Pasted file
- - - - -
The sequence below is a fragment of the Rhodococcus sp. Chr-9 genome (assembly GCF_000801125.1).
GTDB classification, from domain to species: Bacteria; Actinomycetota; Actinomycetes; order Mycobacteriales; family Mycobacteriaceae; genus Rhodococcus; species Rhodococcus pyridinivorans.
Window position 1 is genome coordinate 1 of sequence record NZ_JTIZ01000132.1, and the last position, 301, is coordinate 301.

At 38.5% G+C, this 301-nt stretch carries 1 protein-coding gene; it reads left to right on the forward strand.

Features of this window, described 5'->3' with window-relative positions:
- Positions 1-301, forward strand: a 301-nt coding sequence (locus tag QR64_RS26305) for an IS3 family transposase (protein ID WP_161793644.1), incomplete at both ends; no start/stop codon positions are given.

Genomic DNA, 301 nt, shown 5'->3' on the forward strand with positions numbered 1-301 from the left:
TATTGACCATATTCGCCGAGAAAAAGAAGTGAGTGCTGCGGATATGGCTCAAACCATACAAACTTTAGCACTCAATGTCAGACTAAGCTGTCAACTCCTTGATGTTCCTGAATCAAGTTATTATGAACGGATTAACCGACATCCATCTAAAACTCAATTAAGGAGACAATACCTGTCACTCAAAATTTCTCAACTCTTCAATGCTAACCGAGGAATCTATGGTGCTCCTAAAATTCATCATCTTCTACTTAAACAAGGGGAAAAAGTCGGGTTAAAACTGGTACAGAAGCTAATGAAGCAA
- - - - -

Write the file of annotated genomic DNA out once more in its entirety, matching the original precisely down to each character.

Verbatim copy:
The sequence below is a fragment of the Rhodococcus sp. Chr-9 genome (assembly GCF_000801125.1).
GTDB classification, from domain to species: Bacteria; Actinomycetota; Actinomycetes; order Mycobacteriales; family Mycobacteriaceae; genus Rhodococcus; species Rhodococcus pyridinivorans.
Window position 1 is genome coordinate 1 of sequence record NZ_JTIZ01000132.1, and the last position, 301, is coordinate 301.

At 38.5% G+C, this 301-nt stretch carries 1 protein-coding gene; it reads left to right on the forward strand.

Features of this window, described 5'->3' with window-relative positions:
- Positions 1-301, forward strand: a 301-nt coding sequence (locus tag QR64_RS26305) for an IS3 family transposase (protein ID WP_161793644.1), incomplete at both ends; no start/stop codon positions are given.

Genomic DNA, 301 nt, shown 5'->3' on the forward strand with positions numbered 1-301 from the left:
TATTGACCATATTCGCCGAGAAAAAGAAGTGAGTGCTGCGGATATGGCTCAAACCATACAAACTTTAGCACTCAATGTCAGACTAAGCTGTCAACTCCTTGATGTTCCTGAATCAAGTTATTATGAACGGATTAACCGACATCCATCTAAAACTCAATTAAGGAGACAATACCTGTCACTCAAAATTTCTCAACTCTTCAATGCTAACCGAGGAATCTATGGTGCTCCTAAAATTCATCATCTTCTACTTAAACAAGGGGAAAAAGTCGGGTTAAAACTGGTACAGAAGCTAATGAAGCAA